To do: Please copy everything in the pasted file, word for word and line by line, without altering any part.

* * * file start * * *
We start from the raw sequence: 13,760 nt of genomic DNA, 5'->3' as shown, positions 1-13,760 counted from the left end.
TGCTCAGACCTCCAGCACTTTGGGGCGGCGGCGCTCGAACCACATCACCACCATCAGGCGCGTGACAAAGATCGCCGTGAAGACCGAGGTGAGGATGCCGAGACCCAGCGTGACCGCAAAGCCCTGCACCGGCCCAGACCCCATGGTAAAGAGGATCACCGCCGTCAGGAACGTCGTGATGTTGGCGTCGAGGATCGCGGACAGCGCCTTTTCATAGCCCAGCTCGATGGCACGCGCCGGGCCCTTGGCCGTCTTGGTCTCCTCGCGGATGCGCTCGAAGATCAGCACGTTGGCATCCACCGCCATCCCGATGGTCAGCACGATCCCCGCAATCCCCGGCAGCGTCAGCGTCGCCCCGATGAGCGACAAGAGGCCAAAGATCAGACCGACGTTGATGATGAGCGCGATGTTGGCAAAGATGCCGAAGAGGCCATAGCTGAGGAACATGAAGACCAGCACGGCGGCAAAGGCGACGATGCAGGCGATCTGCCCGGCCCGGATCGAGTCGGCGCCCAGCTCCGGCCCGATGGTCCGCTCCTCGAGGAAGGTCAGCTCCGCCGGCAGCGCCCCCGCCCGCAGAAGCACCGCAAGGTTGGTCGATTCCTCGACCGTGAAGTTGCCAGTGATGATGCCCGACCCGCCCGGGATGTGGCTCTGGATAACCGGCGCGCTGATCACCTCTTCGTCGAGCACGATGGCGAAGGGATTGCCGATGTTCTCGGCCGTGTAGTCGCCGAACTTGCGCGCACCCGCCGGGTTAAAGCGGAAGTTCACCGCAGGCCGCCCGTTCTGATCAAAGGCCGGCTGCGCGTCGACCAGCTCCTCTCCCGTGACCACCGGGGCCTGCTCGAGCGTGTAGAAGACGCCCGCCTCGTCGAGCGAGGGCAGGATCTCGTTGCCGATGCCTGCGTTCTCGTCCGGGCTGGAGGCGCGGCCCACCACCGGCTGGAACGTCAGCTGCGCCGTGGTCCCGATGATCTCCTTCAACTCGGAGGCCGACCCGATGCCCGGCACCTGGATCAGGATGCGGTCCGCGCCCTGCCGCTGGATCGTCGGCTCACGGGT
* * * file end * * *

We start from the raw sequence: 13,760 nt of genomic DNA, 5'->3' as shown, positions 1-13,760 counted from the left end.
TGCTCAGACCTCCAGCACTTTGGGGCGGCGGCGCTCGAACCACATCACCACCATCAGGCGCGTGACAAAGATCGCCGTGAAGACCGAGGTGAGGATGCCGAGACCCAGCGTGACCGCAAAGCCCTGCACCGGCCCAGACCCCATGGTAAAGAGGATCACCGCCGTCAGGAACGTCGTGATGTTGGCGTCGAGGATCGCGGACAGCGCCTTTTCATAGCCCAGCTCGATGGCACGCGCCGGGCCCTTGGCCGTCTTGGTCTCCTCGCGGATGCGCTCGAAGATCAGCACGTTGGCATCCACCGCCATCCCGATGGTCAGCACGATCCCCGCAATCCCCGGCAGCGTCAGCGTCGCCCCGATGAGCGACAAGAGGCCAAAGATCAGACCGACGTTGATGATGAGCGCGATGTTGGCAAAGATGCCGAAGAGGCCATAGCTGAGGAACATGAAGACCAGCACGGCGGCAAAGGCGACGATGCAGGCGATCTGCCCGGCCCGGATCGAGTCGGCGCCCAGCTCCGGCCCGATGGTCCGCTCCTCGAGGAAGGTCAGCTCCGCCGGCAGCGCCCCCGCCCGCAGAAGCACCGCAAGGTTGGTCGATTCCTCGACCGTGAAGTTGCCAGTGATGATGCCCGACCCGCCCGGGATGTGGCTCTGGATAACCGGCGCGCTGATCACCTCTTCGTCGAGCACGATGGCGAAGGGATTGCCGATGTTCTCGGCCGTGTAGTCGCCGAACTTGCGCGCACCCGCCGGGTTAAAGCGGAAGTTCACCGCAGGCCGCCCGTTCTGATCAAAGGCCGGCTGCGCGTCGACCAGCTCCTCTCCCGTGACCACCGGGGCCTGCTCGAGCGTGTAGAAGACGCCCGCCTCGTCGAGCGAGGGCAGGATCTCGTTGCCGATGCCTGCGTTCTCGTCCGGGCTGGAGGCGCGGCCCACCACCGGCTGGAACGTCAGCTGCGCCGTGGTCCCGATGATCTCCTTCAACTCGGAGGCCGACCCGATGCCCGGCACCTGGATCAGGATGCGGTCCGCGCCCTGCCGCTGGATCGTCGGCTCACGGGT